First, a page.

UAE v Saudi Arabia: Omar Abdulrahman must take charge in World Cup qualifier

Like Abdulrahman, the UAE’s record against their main Gulf rivals is not encouraging. In 33 matches, the Emirates have won six and been beaten 20 times.

UAE's Omar Abdulrahman is defended by Thailand's Kroekrit Thaweekarn. Karim Sahib / AFP
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Jeddah 12 months ago remains a blotch on Omar Abdulrahman’s hitherto impressive CV.

The UAE playmaker, normally his country’s leading light, faded in the white-hot heat of the 2018 World Cup qualifier against Saudi Arabia at the King Abdullah Sports City last October, his only contribution of note not a supreme piece of skill or a dazzling assist for a teammate.

In the 88th minute, and with the score of this pivotal second-round encounter tied at 1-1, Abdulrahman lunged wildly at Nawaf Al Abed in the UAE penalty area, prompting the referee to point to the spot. Mohammed Al Sahlawi converted for the hosts; Abdulrahman covered his face with his shirt. His indiscretion meant Saudi Arabia clinched a crucial victory, one that played a significant role in them eventually topping the group. The UAE would finish second.

• More: The UAE's Road to Russia

Abdulrahman had a night to forget. Not just in the concession of the penalty, but in his general play, his passing wayward, his performance strangely subdued. The UAE’s star man displayed none of his typical twinkle.

He has often struggled against Saudi opposition. At the 2014 Gulf Cup of Nations, Abdulrahman was hounded and ultimately hurt to such an extent that he limped out from the semi-final in the 27th minute. An obvious target, it can sometimes border on the unpalatable.

A few months earlier, he had failed to sparkle for Al Ain against Al Hilal in the Asian Champions League semi-final first leg, as the Saudi Arabian side jumped to a 3-0 lead. Abdulrahman was not alone in underperforming that night, but Al Ain’s principal protagonist was well below par, a shadow of the featherweight midfielder with a heavyweight’s punch.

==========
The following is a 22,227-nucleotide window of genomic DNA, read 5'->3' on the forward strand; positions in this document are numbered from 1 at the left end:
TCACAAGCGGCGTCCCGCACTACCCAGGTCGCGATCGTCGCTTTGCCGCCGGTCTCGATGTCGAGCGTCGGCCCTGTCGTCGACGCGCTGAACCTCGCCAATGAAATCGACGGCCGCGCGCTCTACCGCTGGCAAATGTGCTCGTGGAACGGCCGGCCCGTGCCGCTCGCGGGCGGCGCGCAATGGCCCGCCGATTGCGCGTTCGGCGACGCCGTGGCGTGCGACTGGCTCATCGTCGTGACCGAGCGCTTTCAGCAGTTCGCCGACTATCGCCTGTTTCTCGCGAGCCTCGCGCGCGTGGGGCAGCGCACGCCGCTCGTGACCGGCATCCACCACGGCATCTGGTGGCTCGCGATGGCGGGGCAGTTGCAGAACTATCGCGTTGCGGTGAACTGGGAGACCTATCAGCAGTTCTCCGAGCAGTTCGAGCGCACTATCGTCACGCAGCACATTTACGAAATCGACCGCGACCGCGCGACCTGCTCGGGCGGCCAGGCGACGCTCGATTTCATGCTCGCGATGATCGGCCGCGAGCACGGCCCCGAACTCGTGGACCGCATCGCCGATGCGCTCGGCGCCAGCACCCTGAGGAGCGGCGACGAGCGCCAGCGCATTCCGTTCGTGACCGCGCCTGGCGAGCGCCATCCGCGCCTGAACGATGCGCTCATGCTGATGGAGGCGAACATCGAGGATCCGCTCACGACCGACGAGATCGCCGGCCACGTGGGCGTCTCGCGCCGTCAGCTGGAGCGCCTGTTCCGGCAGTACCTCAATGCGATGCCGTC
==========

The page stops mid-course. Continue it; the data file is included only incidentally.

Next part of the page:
The toil is difficult to fathom. Familial connections to Saudi aside, Abdulrahman has not been able to dominate and dictate as normally he does, whether that be a mental block or the physical battle a match against his Gulf neighbours usually entails.

Yet his most recent meeting with the Saudi national team offered some solace. Abdulrahman scored at the Mohammed bin Zayed Stadium last March, in the 1-1 draw in the second round’s final group game and with progression already confirmed, a goal that restored parity on the night and provided a little personal redemption, too.

Since then, he has got only better, even more in tune with those around him, seemingly ever the more determined to drag his teams to new heights. For Al Ain in this year’s Champions League, Abdulrahman has excelled, reflected in the seven man-of-the-match awards from 11 appearances.

The latest, granted last month for a standout display against El Jaish in the semi-final first leg, was particularly deserved. Abdulrahman was so superior that night at the Hazza bin Zayed Stadium, assisting two goals and scoring the other in Al Ain’s 3-1 victory, that opposing manager Sabri Lamouchi labelled him “absolutely the best player in Asia”.

Anointed the continent’s finest, he needs to reinforce his ranking tomorrow, on familiar terrain, against familiar foes. Abdulrahman finds himself back where he was 12 months ago, at the King Abdullah Sports City in Jeddah, in front of the Saudis and with another pivotal World Cup qualifier in front of him. This time, though, the stakes are higher, for it is Matchday 4 of the third and final qualification stage for Russia 2018. The clash always felt vital.

Like Abdulrahman, the UAE’s record against their main Gulf rivals is not encouraging. In 33 matches, the Emirates have won six and been beaten 20 times. The draw in March halted a run of seven successive defeats. What is more, the UAE have yet to win a competitive fixture between the sides in Saudi Arabia.

So it makes Abdulrahman’s contribution tomorrow all the more important, especially since the Saudis are sure to focus on their chief threat once again. Unlike this time last year, Abdulrahman must find the solution to what has become a common conundrum.​

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